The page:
Tuesday, 3 July 2018

The Promise

So Chris aka Grumpy Pumper asked for contributors to his Complications series of blogs. I've read lots of other great posts on his site including his current experience of self-managing an IV drip - yes there are lots of blood filled pictures; you have been warned!

Now I like to help where I can so my immediate thought was to start writing. But then I paused. I know Grumps is keen to show that complications happen and they aren’t anything to be ashamed of. I agree. Fully.

The problem for me is that my complications today and historically are limited. I have the annual “you have background retinopathy, so be a better diabetic” letter along with the higher-prevalence condition of a feckless thyroid meaning daily thyroxine tablets. Not much to complain about there really. And I have fantastic support from my wife and family who keep me safe when I’m struggling to do it myself. 

My qualifications to talk on the subject seem distinctly lacking, so I should stop here, bow my head to those who have come through or are living with the side-effects of diabetes, thank them with gratitude for sharing their stories and retire with grace.  Or should I?

My experiences may be second-hand by seeing others with Type 1, either in my extended family or my online friends, but the constant background fear of the inevitable is always there for me.

For years the warnings of doom and impending gloom were what drove me away from going to my diabetes clinic and being honest about my numbers. If it’s going to happen what’s the point? My clinic appointments are now a lot different but the background beliefs still partly exist.

I view complications like I view a speeding ticket for my driving. The risk is always there and I do what I can to reduce the risks. However, at some point I’ll see the flash in the rear view mirror and the ticket / letter from a random complication clinic will arrive in the post.

What's often ignored is that we’re not talking about an exact science here. Complications arrive as a consequence of diabetes not purely as a consequence of badly controlled diabetes. While we may strive for perfect control as much as we can, we are reducing the likelihood of something happening, not removing the possibility entirely. Often I read about the certainty that;
  • Bad control = manky feet, blindness and other floppy body parts,
  • Good control = a nirvana of long-life and fluffy kittens.
My fear is that the more the story is told as fact, the harder the impact is for those that do get hit head-on by something that they weren’t expecting. Why harder? Well firstly there’s the complication to deal with. Secondly there’s the assumed knowledge that as ‘good’ control means no complications, if you have got one then your control has been, by default, pants.  You’ve failed. You had one additional job after staying alive by injecting and testing daily, and that was to stay complication-free. It wasn’t hard. You under-achieved.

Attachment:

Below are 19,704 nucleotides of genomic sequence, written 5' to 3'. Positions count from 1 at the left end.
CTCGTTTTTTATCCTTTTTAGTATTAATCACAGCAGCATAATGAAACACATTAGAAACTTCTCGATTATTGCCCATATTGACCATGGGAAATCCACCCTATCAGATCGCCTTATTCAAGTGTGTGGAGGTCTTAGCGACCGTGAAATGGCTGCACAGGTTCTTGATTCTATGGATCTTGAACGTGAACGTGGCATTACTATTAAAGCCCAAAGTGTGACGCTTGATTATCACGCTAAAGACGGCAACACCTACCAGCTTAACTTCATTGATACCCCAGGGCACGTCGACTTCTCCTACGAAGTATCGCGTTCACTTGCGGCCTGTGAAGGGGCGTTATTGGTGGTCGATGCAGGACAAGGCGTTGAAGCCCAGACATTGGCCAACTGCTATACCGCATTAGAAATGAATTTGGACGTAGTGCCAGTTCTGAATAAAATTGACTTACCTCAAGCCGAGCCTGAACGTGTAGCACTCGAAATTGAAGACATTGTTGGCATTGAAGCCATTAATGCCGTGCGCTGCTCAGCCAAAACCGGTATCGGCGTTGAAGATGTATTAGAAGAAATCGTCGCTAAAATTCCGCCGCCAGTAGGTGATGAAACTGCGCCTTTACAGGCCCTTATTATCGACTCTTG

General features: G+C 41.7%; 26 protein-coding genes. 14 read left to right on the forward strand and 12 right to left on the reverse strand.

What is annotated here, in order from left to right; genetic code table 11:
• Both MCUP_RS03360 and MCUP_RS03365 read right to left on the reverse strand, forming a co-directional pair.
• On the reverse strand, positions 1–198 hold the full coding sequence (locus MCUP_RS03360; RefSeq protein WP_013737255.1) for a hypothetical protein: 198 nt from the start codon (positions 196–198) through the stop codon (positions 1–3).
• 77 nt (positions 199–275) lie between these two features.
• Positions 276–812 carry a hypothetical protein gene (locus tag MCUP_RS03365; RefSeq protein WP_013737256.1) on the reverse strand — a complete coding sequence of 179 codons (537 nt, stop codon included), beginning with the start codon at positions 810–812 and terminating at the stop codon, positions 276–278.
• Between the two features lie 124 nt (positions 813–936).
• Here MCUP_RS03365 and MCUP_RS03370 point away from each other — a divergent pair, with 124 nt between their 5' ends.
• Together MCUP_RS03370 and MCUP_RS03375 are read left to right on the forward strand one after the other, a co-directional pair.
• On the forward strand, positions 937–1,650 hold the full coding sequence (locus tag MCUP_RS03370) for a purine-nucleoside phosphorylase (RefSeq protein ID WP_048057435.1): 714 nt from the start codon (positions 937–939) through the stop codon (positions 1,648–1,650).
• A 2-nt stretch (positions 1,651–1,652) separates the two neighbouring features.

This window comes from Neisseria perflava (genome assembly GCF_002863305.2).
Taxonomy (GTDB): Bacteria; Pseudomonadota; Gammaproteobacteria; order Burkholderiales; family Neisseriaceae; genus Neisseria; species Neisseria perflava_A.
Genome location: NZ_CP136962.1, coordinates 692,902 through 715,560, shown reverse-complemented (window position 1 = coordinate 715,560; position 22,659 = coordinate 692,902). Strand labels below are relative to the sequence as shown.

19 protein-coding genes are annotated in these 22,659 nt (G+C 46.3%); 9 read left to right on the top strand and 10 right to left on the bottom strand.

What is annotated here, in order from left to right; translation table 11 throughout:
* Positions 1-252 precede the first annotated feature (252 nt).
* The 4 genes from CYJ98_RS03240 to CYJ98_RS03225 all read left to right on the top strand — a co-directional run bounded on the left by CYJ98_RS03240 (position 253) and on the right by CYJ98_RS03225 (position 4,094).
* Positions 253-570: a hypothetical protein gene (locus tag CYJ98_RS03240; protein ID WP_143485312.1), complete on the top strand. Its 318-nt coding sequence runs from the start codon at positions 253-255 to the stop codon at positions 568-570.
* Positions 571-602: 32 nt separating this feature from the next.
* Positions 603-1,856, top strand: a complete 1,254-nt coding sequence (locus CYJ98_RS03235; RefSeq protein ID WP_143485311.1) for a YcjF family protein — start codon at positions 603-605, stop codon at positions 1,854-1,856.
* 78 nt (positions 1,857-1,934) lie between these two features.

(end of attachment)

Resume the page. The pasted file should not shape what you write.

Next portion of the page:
Wrong. If you have got a complication, you didn’t lose or fail, life just dealt you another poor card. Lift your head, be proud to be still alive and carry on.

And if you don’t have anything else happening, you’re winning and you may never lose. Happy days.

Life throws bad stuff at people without diabetes and sometimes this is really big stuff that makes our daily challenges seem insignificant. We’d never look at those experiencing it, shake our head and judge them, So don’t do it to yourself or your peers. Offer a hand to hold or an ear to listen to and help them with their challenge that day.

One final thought links in with my last point. Just because someone with diabetes has something else going on, don’t guess that it’s related. A person walking down the road with a white stick and an insulin pen in their pocket could have just got hit by two completely separate, unrelated arrows. ‘it happens sometimes and let’s offer that person the same hand to hold and ear to listen with.

Don't be afraid to have discussions with those close to you or in the DOC (Diabetes Online Community) about things you're experiencing or feeling. Never be embarrassed to #talkaboutcomplications.

Keep dodging those arrows friends and enjoy the ride. Live for today, not for the fear and dread of tomorrow. Most of all; be nice to others and be nice to yourself.

*Random Summer of 2018 photo


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